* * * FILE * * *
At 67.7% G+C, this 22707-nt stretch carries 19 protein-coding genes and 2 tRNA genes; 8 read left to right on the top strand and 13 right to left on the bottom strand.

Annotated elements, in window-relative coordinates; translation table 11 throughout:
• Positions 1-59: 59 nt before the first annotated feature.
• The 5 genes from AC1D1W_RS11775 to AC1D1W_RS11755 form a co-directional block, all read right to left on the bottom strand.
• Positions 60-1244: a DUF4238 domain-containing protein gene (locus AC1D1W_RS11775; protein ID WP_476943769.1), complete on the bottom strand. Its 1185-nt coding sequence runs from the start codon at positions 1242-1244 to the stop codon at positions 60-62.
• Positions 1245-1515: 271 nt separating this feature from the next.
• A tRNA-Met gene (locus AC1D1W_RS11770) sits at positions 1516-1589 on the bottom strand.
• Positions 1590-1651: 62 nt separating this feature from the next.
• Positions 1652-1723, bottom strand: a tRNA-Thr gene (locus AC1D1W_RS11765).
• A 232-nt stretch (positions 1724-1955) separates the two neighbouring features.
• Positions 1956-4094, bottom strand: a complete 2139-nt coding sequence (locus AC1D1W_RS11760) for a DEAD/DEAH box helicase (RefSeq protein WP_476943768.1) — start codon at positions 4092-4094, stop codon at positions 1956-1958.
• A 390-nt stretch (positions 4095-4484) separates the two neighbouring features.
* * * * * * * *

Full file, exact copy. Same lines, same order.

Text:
At 67.7% G+C, this 22707-nt stretch carries 19 protein-coding genes and 2 tRNA genes; 8 read left to right on the top strand and 13 right to left on the bottom strand.

Annotated elements, in window-relative coordinates; translation table 11 throughout:
• Positions 1-59: 59 nt before the first annotated feature.
• The 5 genes from AC1D1W_RS11775 to AC1D1W_RS11755 form a co-directional block, all read right to left on the bottom strand.
• Positions 60-1244: a DUF4238 domain-containing protein gene (locus AC1D1W_RS11775; protein ID WP_476943769.1), complete on the bottom strand. Its 1185-nt coding sequence runs from the start codon at positions 1242-1244 to the stop codon at positions 60-62.
• Positions 1245-1515: 271 nt separating this feature from the next.
• A tRNA-Met gene (locus AC1D1W_RS11770) sits at positions 1516-1589 on the bottom strand.
• Positions 1590-1651: 62 nt separating this feature from the next.
• Positions 1652-1723, bottom strand: a tRNA-Thr gene (locus AC1D1W_RS11765).
• A 232-nt stretch (positions 1724-1955) separates the two neighbouring features.
• Positions 1956-4094, bottom strand: a complete 2139-nt coding sequence (locus AC1D1W_RS11760) for a DEAD/DEAH box helicase (RefSeq protein WP_476943768.1) — start codon at positions 4092-4094, stop codon at positions 1956-1958.
• A 390-nt stretch (positions 4095-4484) separates the two neighbouring features.